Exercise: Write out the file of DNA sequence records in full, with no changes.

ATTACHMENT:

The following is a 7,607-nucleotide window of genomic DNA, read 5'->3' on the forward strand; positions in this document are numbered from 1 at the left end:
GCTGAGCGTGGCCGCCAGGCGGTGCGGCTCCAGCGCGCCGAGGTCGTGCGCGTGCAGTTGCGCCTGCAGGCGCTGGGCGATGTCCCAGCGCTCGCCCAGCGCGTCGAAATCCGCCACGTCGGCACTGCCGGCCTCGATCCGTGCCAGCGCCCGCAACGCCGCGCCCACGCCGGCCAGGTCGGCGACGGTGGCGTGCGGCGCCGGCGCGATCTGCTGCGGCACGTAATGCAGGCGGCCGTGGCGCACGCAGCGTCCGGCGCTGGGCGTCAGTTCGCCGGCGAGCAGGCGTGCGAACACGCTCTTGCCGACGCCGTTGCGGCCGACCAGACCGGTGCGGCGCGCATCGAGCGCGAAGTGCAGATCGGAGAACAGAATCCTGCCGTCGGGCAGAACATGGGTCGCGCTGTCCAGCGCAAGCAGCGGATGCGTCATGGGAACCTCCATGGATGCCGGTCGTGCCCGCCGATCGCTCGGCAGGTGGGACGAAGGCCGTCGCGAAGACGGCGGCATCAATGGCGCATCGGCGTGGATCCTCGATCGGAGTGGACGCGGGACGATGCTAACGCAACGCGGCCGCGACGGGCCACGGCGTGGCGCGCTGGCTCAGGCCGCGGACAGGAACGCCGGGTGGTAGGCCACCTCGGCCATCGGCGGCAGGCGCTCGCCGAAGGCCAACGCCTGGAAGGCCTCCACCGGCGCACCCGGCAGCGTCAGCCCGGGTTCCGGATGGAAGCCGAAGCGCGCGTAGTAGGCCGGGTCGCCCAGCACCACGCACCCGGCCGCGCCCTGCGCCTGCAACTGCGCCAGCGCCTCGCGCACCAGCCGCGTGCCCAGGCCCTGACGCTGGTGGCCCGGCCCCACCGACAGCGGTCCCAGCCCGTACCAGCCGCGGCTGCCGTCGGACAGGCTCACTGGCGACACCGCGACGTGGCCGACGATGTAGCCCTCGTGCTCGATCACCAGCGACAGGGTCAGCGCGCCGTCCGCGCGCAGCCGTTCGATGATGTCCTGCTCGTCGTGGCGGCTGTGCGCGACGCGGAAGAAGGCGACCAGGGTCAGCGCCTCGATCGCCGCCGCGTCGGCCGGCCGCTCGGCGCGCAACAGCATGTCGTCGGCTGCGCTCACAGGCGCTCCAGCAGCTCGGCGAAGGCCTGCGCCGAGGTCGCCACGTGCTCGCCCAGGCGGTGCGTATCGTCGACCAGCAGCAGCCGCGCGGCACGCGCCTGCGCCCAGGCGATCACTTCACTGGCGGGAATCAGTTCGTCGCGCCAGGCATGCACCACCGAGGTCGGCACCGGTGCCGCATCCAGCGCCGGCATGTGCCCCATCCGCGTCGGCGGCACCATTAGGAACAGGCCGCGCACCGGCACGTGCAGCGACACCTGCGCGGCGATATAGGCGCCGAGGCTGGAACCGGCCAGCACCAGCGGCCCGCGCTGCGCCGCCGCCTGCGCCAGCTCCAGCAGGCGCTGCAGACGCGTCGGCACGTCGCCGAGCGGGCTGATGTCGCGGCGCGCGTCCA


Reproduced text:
The following is a 7,607-nucleotide window of genomic DNA, read 5'->3' on the forward strand; positions in this document are numbered from 1 at the left end:
GCTGAGCGTGGCCGCCAGGCGGTGCGGCTCCAGCGCGCCGAGGTCGTGCGCGTGCAGTTGCGCCTGCAGGCGCTGGGCGATGTCCCAGCGCTCGCCCAGCGCGTCGAAATCCGCCACGTCGGCACTGCCGGCCTCGATCCGTGCCAGCGCCCGCAACGCCGCGCCCACGCCGGCCAGGTCGGCGACGGTGGCGTGCGGCGCCGGCGCGATCTGCTGCGGCACGTAATGCAGGCGGCCGTGGCGCACGCAGCGTCCGGCGCTGGGCGTCAGTTCGCCGGCGAGCAGGCGTGCGAACACGCTCTTGCCGACGCCGTTGCGGCCGACCAGACCGGTGCGGCGCGCATCGAGCGCGAAGTGCAGATCGGAGAACAGAATCCTGCCGTCGGGCAGAACATGGGTCGCGCTGTCCAGCGCAAGCAGCGGATGCGTCATGGGAACCTCCATGGATGCCGGTCGTGCCCGCCGATCGCTCGGCAGGTGGGACGAAGGCCGTCGCGAAGACGGCGGCATCAATGGCGCATCGGCGTGGATCCTCGATCGGAGTGGACGCGGGACGATGCTAACGCAACGCGGCCGCGACGGGCCACGGCGTGGCGCGCTGGCTCAGGCCGCGGACAGGAACGCCGGGTGGTAGGCCACCTCGGCCATCGGCGGCAGGCGCTCGCCGAAGGCCAACGCCTGGAAGGCCTCCACCGGCGCACCCGGCAGCGTCAGCCCGGGTTCCGGATGGAAGCCGAAGCGCGCGTAGTAGGCCGGGTCGCCCAGCACCACGCACCCGGCCGCGCCCTGCGCCTGCAACTGCGCCAGCGCCTCGCGCACCAGCCGCGTGCCCAGGCCCTGACGCTGGTGGCCCGGCCCCACCGACAGCGGTCCCAGCCCGTACCAGCCGCGGCTGCCGTCGGACAGGCTCACTGGCGACACCGCGACGTGGCCGACGATGTAGCCCTCGTGCTCGATCACCAGCGACAGGGTCAGCGCGCCGTCCGCGCGCAGCCGTTCGATGATGTCCTGCTCGTCGTGGCGGCTGTGCGCGACGCGGAAGAAGGCGACCAGGGTCAGCGCCTCGATCGCCGCCGCGTCGGCCGGCCGCTCGGCGCGCAACAGCATGTCGTCGGCTGCGCTCACAGGCGCTCCAGCAGCTCGGCGAAGGCCTGCGCCGAGGTCGCCACGTGCTCGCCCAGGCGGTGCGTATCGTCGACCAGCAGCAGCCGCGCGGCACGCGCCTGCGCCCAGGCGATCACTTCACTGGCGGGAATCAGTTCGTCGCGCCAGGCATGCACCACCGAGGTCGGCACCGGTGCCGCATCCAGCGCCGGCATGTGCCCCATCCGCGTCGGCGGCACCATTAGGAACAGGCCGCGCACCGGCACGTGCAGCGACACCTGCGCGGCGATATAGGCGCCGAGGCTGGAACCGGCCAGCACCAGCGGCCCGCGCTGCGCCGCCGCCTGCGCCAGCTCCAGCAGGCGCTGCAGACGCGTCGGCACGTCGCCGAGCGGGCTGATGTCGCGGCGCGCGTCCA